Banning Blurred Lines: Why Censorship shouldn’t come into it


THE ARGUMENT surrounding a Blurred Lines referendum will not be on the backwards chauvinism of the song itself, which is the most tragic thing about the news of a coming Guild vote on it.

I think anyone with half a brain can see that the video is degrading – the women are valued purely for their bodies whilst the men are in suits. This, combined with rapey (and frankly unimaginative) lyrics, leaves us with a tone so indefensible it has been parodied and openly mocked in the media with great success.

What separates ‘Blurred Lines’ from the run of the mill sexism we see in other genres (yes, I’m looking at you 90’s rap) is the staying power of the song. The infectious beat has kept the song in our heads and in the charts for months, fuelled by a media storm over the sexism. Ironically, the storm probably only alerted pubescent teens to the existence of near-pornography on YouTube, ensuring a longer chart run.

I think everyone can agree that the beat and bassline are great, but the song and video are too disgusting to tolerate in this day and age. Therefore the song is sexist and banning it from campus is a logical statement about chauvinists – more important than the Lemmy playlist. That’s that, then.

Sadly it isn’t, because as with any debate involving a media of any kind being banned, the debate will turn into one of censorship vs no censorship, blurring the lines the debate started on (I’m sorry, it was there, I had to). People will be divided by the issue of free speech, rather than encouraged to vote in line with the argument the referendum hopes to explore. I implore any of you reading this article to vote according to your views on the sexism of the song (or otherwise), and remember that we are a student union.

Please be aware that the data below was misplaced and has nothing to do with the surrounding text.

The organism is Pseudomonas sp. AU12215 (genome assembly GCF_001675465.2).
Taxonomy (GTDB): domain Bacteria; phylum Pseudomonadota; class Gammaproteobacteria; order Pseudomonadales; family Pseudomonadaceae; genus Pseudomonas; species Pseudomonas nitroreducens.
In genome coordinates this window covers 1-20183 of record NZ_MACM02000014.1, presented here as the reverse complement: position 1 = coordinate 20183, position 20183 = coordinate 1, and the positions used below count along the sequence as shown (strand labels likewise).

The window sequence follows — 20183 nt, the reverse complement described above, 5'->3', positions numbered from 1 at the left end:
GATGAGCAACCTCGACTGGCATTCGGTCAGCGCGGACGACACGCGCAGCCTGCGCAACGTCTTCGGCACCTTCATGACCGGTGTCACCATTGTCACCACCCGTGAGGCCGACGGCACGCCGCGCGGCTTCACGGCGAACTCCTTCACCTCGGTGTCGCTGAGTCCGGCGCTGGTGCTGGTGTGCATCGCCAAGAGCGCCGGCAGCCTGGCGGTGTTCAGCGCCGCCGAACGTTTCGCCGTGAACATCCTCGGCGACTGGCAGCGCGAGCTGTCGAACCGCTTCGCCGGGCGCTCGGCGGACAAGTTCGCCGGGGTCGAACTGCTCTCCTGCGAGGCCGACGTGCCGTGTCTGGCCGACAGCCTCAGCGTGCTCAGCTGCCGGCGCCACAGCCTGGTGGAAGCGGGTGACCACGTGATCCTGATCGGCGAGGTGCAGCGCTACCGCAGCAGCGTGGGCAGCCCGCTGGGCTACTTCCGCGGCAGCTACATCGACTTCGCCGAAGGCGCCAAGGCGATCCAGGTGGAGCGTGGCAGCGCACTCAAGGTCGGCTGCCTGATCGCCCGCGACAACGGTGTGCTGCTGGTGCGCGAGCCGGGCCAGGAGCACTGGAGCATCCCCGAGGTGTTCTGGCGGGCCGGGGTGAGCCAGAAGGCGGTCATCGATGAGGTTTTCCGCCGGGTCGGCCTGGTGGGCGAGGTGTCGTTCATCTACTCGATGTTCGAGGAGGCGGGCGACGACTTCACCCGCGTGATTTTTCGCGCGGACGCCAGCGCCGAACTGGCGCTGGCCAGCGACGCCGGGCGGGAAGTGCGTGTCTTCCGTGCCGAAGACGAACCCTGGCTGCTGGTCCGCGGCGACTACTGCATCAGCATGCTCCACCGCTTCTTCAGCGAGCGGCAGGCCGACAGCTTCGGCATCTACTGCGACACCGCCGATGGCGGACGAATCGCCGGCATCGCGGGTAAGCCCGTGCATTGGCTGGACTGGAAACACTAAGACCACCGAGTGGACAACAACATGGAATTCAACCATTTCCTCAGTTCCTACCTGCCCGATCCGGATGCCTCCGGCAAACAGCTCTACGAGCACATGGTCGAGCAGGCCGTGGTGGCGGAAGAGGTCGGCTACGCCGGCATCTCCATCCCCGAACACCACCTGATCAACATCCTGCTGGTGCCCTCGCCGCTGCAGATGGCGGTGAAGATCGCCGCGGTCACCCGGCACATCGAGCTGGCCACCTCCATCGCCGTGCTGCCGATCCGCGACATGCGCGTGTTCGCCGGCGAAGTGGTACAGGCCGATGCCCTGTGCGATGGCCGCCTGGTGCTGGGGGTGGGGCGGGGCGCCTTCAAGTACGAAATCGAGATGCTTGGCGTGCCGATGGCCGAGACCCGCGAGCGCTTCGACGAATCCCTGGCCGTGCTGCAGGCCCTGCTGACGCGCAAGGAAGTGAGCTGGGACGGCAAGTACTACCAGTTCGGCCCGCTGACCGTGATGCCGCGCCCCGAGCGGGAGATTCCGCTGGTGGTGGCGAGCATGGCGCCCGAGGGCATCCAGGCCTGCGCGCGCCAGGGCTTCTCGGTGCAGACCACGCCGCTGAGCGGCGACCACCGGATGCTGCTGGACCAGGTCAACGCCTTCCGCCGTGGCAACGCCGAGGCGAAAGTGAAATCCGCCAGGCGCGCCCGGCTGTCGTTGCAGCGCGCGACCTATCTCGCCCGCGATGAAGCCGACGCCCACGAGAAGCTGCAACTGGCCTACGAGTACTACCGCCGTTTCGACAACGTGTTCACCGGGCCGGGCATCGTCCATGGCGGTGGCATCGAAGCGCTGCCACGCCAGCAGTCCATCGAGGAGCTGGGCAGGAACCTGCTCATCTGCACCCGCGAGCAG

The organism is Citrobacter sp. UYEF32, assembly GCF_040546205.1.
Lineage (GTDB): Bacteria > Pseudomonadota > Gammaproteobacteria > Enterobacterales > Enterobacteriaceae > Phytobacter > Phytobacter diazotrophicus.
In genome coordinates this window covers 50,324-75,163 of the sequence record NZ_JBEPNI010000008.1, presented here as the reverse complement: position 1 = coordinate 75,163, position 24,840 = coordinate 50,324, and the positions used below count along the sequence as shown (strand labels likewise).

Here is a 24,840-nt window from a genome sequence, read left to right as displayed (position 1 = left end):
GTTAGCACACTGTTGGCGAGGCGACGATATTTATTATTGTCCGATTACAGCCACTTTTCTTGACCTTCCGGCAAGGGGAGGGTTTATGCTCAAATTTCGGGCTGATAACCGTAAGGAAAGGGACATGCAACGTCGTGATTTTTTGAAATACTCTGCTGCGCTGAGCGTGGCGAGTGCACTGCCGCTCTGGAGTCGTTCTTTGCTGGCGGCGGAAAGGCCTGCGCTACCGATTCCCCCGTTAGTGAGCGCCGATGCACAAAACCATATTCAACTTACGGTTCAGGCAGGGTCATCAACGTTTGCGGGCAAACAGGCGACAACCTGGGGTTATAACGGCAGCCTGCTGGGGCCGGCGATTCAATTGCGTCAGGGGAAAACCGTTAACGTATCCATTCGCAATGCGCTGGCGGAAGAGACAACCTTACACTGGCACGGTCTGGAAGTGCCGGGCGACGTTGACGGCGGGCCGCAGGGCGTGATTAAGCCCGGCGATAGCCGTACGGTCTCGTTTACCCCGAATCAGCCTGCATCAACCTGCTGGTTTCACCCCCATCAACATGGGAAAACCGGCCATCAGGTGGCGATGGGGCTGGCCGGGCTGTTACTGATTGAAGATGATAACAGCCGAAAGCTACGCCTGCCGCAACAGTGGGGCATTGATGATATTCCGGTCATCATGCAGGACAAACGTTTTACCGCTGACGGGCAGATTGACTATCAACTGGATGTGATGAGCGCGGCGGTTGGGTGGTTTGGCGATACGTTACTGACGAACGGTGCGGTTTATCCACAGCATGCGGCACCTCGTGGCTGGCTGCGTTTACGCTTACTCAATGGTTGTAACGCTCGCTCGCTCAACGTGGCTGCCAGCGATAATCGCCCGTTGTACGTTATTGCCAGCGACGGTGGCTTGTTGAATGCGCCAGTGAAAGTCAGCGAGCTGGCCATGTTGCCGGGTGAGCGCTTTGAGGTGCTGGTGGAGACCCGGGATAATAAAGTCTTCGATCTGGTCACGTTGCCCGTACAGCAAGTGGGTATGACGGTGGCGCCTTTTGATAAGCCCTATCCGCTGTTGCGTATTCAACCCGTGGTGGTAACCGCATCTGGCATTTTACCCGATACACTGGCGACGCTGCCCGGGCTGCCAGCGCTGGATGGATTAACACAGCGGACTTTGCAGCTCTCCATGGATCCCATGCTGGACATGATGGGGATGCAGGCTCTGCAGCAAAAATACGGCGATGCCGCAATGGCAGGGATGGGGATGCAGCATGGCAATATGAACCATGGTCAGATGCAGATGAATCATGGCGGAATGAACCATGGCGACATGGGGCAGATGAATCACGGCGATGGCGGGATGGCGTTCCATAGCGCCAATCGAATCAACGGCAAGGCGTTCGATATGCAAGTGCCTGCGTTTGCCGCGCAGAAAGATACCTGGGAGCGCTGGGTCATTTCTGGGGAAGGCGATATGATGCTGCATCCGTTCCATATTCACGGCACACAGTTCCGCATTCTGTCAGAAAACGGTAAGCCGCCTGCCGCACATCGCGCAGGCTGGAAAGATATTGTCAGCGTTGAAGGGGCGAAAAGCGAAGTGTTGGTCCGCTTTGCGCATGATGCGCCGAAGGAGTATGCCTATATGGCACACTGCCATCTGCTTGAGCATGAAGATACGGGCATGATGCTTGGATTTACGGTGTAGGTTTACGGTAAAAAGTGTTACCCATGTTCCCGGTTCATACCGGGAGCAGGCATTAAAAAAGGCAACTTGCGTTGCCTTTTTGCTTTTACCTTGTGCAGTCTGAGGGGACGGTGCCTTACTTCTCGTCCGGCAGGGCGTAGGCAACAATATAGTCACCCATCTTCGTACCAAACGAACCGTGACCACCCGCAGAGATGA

Student unions have been a fantastic vehicle for change for decades, as votes like this remain one of the best ways to have our demographic heard. Do we really want to be known as the University that heard the song and thought “Yeah, that seems like a healthy attitude” ? Because that’s how we’ll seem, politicians and the music industry won’t look at the debate, only the outcome. Besides, even if ‘Blurred Lines’ is banned on campus, I’m relatively certain it won’t be banned nationwide. The fun police won’t come and stomp on your iPod for jogging to it in the gym.

The fact of the matter is, no one outside campus is going to give a shit whether we ban it from Guild venues or not, so bringing a freedom of speech argument into this debate is ridiculous. So please, ban the song, stand against shallow gender portrayals and don’t start to think you’re in Westminster – it’s just the Lemmy.


Author: Louis Doré

Freelance Journalist studying at City University, London on MA Newspaper Journalism.

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